1. (also shillaber, shiller, shilliber, shilliver) any form of criminal who poses as a member of the public to lure victims, usu. into confidence tricks.
|Indiana (PA) Weekly Messenger 14 Mar. 1/5: The room is always small, with an office at one end where the swindled purchaser pays for what he buys, and so situated as to protect the shillaber in his sham purchase or the victim from the gaze of the crowd, for it is not prudent to have two ‘guys’ at a time at the cashier’s desk.|
|Vocab. Criminal Sl. 75: shilliver, shilliber [...] Current among criminals who employ ‘Stalls,’ ‘boosters,’ or aides. A supernumerary; a secondary; an epithet applied to apprentice crooks.|
|New York Day by Day 30 July [synd. col.] The ‘shillaber’ tells the actor of a poker player who likes to make big bets but is an awful sucker.|
|You Can’t Win (2000) 151: His ‘cappers,’ ‘boosters,’ and ‘shills’ fought with the yokels for a chance to get something for nothing and always beat them to the pieces of soap containing the money.|
|‘Jargon of the Und.’ in DN V 462: Shillaber, The barker at a circus or carnival.|
|Barker 150: Shill – A decoy for the townspeople.|
|Sat. Eve. Post 13 April; list extracted in AS VI:2 (1930) 134: shiller, n. Confidence man.‘Chatter of Guns’ in|
|Prison Community (1940) 330/2: booster, n. [...] a steerer, a shillaber. [Ibid.] 335/2: shill, n. A steerer or ‘come along man’ for a show or a racket.|
|Und. and Prison Sl. 66: shill, shiller, n. One who brings trade to a gambling or con game and who cons the marks into playing.|
|Stag Line 147: The shill can take over—can’t you, Mosey?|
|Spanish Blood (1946) 175: She’s a shill for a gambler and she’s got her hooks into a rich man’s pup.‘Trouble Is My Business’ in|
|Bardin Omnibus (1976) 79: Wives of entrepreneurs, lady shills – all of these were considered ‘artists’; as well as their counterparts [...] who operated the ‘sucker’ games.Deadly Pecheron in|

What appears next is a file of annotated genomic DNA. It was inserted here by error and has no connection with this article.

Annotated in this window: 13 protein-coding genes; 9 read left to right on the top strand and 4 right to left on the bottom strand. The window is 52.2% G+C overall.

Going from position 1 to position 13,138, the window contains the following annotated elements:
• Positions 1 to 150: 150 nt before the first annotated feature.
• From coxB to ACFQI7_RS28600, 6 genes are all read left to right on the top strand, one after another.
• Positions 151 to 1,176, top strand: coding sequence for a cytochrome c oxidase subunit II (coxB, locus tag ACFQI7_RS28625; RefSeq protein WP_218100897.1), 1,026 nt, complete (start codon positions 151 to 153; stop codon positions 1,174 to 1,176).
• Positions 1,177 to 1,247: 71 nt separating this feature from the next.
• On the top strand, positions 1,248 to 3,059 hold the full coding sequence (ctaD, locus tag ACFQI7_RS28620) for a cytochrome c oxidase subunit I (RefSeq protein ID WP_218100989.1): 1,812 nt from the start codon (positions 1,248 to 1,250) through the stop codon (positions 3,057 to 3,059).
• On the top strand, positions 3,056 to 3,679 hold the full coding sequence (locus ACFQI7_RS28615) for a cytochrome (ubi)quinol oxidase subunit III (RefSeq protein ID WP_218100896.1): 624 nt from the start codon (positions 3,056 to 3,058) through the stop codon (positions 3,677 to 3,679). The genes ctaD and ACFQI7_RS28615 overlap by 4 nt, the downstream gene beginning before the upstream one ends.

|DAUL 191/2: Shillaber. [...] Shiller. (Southern variant) See Shill, n.et al.|
|Men of the Und. 325: Shill, An accomplice of a carnival swindler or thief.|
|Teen-Age Gangs 167: Next time let me know when you plan to use me as a shill.|
|Across the Board 98: The commissions they got as shills they blew on betting.|
|(con. 1950) Band of Brothers 66: Went to work as a shill for an auction house.|
|Mad mag. Apr. 30: My mother ran off with a carnival shill in 1946.|
|Rage in Harlem (1969) 53: They’re using a shill... to bring in the suckers blindfolded.|
|Texas Stories (1995) 139: Doggy Hooper, the shill in the paint-stained cap.‘The Last Carousel’ in|
|Signs of Crime 200: Shill A decoy, particularly in fraud or the three-card trick, who lures or encourages a victim.|
|Dead Zone (1980) 178: You think this fellow Dussault was [...] a shill?|
|(con. 1940s–60s) Eve. Sun Turned Crimson (1998) 152: They informed me they were making the hole together as partners, with Bill learning to act as a shill and cover-up man for Phil.‘Bill Burroughs’ in|
|Grand Central Winter (1999) 233: A few peep-show shills look on with vague interest.|
|Lingo 50: Contacts with the USA have given us shill, a con-man’s collaborator; stool-pigeon, an informer [...] and probably heat, meaning pressure from the authorities.|